“The Old Testament underscores the value of women by showing their important place in God’s redemptive plan.”
Does the Old Testament present a negative view of women? Some other early texts expressed the notion that to be a woman was seen as a negative thing. For example, in a blessing in the Jewish prayer book known as the Siddur, the author thanks God for not making him a woman. The Greek philosopher Plato allegedly said, “I thank God that I was born Greek and not barbarian, freeman and not slave, man and not woman; but above all, that I was born in the age of Socrates.”
While the Old Testament authors accurately depicted the cultural status women held at the time, it is clear that, from God’s perspective, women were highly valued. Women were created to bear the image of God equally with men (Gen. 1:27). Women and men were both given the task to fill the earth and rule over creation (Gen. 1:28). Old Testament scholar J. Richard Middleton describes this dominion as “the right of humanity to spread over the earth and make it their home.” Their calling required the sexual differentiation of male and female. This biological difference equipped both men and women for the vocation God had given them and bound them to each other (1 Cor. 11:8–12). The first promise of salvation revealed that the Redeemer would be born of a woman (Gen. 3:15).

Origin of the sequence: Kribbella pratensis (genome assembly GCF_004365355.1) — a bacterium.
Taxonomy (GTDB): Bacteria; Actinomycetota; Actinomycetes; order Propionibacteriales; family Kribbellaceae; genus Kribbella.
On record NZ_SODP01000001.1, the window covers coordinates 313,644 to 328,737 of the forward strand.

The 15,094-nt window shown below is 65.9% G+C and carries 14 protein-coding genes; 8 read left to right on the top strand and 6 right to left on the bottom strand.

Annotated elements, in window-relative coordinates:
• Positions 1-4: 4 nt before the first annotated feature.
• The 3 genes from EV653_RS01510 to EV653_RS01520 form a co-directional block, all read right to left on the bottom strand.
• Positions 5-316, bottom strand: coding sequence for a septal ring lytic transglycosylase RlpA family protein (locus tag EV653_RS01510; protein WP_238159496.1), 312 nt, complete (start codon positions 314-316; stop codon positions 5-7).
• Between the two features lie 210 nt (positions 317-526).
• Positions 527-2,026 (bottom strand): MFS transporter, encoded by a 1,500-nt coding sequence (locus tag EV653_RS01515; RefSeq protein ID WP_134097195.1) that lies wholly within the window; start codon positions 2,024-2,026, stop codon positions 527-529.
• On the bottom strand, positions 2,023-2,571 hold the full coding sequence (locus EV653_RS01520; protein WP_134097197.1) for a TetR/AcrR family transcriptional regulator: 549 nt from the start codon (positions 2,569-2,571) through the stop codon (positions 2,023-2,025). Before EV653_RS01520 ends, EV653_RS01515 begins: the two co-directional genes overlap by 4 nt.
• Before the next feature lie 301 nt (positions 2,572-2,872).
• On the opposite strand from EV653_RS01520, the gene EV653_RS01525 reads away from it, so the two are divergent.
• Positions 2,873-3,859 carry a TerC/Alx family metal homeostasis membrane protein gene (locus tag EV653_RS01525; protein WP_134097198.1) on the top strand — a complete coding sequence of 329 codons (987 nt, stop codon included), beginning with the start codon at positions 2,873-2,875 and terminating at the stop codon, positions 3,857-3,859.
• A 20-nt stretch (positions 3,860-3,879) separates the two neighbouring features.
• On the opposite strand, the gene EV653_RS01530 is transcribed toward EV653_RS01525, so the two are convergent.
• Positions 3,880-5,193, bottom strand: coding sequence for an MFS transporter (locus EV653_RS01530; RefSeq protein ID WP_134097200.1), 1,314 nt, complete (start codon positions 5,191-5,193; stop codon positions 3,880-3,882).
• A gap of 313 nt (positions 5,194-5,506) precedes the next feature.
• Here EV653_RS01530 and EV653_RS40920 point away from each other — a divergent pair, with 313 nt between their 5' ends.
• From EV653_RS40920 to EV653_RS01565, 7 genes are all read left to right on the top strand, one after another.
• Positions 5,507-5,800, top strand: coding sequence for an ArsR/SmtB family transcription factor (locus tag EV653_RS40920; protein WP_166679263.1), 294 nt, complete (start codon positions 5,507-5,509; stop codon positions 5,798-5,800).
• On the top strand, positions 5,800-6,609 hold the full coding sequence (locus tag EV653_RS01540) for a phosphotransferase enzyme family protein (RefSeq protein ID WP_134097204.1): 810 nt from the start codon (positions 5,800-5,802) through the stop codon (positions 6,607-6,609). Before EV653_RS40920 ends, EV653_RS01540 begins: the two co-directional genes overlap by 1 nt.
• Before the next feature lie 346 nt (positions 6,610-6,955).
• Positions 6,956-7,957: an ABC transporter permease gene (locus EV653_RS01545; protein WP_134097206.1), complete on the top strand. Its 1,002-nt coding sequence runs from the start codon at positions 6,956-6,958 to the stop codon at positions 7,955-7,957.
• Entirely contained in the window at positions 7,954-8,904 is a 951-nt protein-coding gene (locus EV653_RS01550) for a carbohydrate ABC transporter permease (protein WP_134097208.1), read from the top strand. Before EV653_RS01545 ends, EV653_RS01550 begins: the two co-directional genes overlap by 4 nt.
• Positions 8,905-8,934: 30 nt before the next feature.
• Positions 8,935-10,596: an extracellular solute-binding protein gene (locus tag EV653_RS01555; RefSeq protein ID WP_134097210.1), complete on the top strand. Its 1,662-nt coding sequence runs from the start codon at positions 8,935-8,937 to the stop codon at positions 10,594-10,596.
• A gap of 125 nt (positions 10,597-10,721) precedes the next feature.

Women were protected by the laws given through Moses. For example, although daughters were not usually entitled to a share in the family estate, Moses ruled that the daughters of Zelophehad should inherit their father’s land because he had no sons (Num. 27:1–11). Moses also enacted laws of the already existing cultural practice of divorce, so that women would not become victims (Deut. 24:1–4). Divorce was a husband’s prerogative. The Mosaic law required a husband who wanted a divorce to have legitimate grounds and to give his wife a legal document showing she was no longer bound to him.
The Old Testament underscores the value of women by showing their important place in God’s redemptive plan. Women worshiped and served God, playing a critical role in His activities.
To learn more, read A Woman God Can Use by Alice Mathews (Discovery House).